Reviewed by Toni Sands
The Point catapults us into Hugh’s dark world. He’s a tormented soul, prey to his own carnal desires. Solitude-seeking Elizabeth, a hospital doctor, hardly seems the type of female who’d bond with a vampire. But she arrives on his land, delicately picking her way through the tall grass, until she wrenches an ankle. Then it’s a bit like Jane Eyre’s first meeting with Mr Rochester but this time with the woman needing help. And help is what Elizabeth receives although she doesn’t twig that her rescuer has more than a little of the night about him.
Hugh’s speech is an endearingly strange mix of contemporary and stilted, perfect for a guy well into his second century. And I’m not talking cricket scores here. His clothes intrigue Elizabeth but she assumes he’s either eccentric or dressed to party. She’s in shock and juggling concern for her personal safety whilst acknowledging the powerful attraction between herself and her mysterious rescuer.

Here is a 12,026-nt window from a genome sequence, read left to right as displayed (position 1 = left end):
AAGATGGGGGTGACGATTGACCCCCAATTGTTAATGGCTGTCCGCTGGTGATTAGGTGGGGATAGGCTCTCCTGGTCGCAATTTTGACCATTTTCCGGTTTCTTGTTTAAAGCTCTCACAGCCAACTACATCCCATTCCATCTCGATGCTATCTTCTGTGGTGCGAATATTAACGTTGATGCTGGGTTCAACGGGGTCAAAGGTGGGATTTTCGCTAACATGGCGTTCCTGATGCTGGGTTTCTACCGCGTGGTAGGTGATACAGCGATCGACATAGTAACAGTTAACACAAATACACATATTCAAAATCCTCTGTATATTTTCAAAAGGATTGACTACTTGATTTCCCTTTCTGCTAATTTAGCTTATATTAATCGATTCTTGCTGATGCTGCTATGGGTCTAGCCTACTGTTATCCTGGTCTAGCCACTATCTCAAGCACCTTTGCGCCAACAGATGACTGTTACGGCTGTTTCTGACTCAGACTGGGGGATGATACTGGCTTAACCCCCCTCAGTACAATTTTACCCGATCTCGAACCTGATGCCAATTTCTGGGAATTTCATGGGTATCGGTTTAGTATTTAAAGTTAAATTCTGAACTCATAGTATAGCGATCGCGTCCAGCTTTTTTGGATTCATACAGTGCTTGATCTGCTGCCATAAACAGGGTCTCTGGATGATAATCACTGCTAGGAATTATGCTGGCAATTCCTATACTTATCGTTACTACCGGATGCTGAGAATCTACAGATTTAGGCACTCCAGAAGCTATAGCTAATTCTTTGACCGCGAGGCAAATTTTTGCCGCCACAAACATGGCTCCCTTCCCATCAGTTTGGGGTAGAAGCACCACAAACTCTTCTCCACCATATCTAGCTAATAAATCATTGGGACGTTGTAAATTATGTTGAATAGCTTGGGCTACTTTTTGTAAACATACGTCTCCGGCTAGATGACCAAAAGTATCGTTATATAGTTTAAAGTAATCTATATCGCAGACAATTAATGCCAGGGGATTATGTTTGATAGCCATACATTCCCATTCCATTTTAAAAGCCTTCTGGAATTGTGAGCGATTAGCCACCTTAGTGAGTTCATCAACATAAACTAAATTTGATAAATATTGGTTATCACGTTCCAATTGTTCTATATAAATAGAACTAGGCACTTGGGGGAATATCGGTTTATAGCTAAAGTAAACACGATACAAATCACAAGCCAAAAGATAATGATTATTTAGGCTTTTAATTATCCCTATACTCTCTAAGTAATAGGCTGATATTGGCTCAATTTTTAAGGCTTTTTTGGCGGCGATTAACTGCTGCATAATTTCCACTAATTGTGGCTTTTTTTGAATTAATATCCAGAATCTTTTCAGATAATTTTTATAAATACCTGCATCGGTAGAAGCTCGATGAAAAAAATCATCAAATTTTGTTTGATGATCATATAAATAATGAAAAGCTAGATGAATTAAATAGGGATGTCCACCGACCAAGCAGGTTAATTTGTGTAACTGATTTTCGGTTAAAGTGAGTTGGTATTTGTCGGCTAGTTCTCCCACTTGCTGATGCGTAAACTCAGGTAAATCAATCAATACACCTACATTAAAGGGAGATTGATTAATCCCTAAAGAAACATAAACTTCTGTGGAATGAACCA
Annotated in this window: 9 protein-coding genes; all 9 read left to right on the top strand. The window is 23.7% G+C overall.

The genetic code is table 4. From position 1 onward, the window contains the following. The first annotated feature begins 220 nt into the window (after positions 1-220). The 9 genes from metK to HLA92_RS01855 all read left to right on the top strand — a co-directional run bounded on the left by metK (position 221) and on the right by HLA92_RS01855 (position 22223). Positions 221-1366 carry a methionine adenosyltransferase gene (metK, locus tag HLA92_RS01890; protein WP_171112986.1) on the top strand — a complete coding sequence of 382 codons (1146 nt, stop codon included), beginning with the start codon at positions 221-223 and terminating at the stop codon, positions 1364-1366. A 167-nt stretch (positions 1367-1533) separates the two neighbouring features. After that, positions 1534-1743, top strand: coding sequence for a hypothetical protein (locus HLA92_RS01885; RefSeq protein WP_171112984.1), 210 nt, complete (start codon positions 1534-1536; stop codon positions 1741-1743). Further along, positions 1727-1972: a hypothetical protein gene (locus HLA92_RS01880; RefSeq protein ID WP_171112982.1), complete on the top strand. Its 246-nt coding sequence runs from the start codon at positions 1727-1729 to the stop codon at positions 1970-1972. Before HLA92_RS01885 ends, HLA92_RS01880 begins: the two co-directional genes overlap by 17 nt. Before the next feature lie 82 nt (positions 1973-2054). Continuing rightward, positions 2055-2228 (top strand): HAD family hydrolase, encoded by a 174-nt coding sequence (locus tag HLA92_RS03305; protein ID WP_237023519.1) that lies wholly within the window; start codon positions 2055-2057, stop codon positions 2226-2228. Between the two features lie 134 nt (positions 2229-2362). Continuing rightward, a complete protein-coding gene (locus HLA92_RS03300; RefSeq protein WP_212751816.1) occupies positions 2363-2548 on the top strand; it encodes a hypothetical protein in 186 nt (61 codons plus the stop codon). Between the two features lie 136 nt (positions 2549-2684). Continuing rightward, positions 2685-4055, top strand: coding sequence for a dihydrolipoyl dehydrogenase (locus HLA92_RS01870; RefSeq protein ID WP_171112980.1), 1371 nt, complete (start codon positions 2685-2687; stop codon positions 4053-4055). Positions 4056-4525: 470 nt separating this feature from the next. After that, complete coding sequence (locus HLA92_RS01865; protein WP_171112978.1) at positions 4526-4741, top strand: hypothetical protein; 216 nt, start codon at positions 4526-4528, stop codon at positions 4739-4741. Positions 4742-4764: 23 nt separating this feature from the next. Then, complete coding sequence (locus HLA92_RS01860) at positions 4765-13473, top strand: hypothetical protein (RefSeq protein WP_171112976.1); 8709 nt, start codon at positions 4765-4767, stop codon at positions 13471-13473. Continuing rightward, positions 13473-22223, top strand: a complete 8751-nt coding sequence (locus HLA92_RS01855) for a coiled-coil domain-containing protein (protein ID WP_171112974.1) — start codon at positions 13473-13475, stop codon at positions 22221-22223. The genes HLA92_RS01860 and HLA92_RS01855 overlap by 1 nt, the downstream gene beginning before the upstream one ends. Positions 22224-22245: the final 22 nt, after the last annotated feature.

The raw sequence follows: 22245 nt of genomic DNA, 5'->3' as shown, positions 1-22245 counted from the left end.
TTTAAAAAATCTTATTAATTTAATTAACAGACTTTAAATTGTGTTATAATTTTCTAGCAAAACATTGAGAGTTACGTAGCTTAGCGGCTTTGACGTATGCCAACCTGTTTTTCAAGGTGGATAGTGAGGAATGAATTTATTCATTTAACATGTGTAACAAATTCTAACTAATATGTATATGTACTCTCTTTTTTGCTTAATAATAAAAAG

Sexual tension’s far harder to achieve than the committing of the act to the page. The scene where Hugh helps Elizabeth strip off her wet clothing resonates like the slow plucking of guitar strings. The unlikely couple conduct her undressing almost as if they’re partners in some courtship rite. Dressing her in a Victorian gown is a deft touch and triggers the unleashing of her sexuality.
After she returns to work her suspicions are aroused when a young woman’s admitted for treatment. Elizabeth’s civilised world collides with Hugh’s sinister domain when she follows a lead and confronts him. Lush descriptions of blood dripping, juices flowing and good intentions dissolving inhabit The Point. It’s not just a vampire story. It’s a story of lust and love. And that, my friend, is too potent a combination to resist.Visit Toni’s Website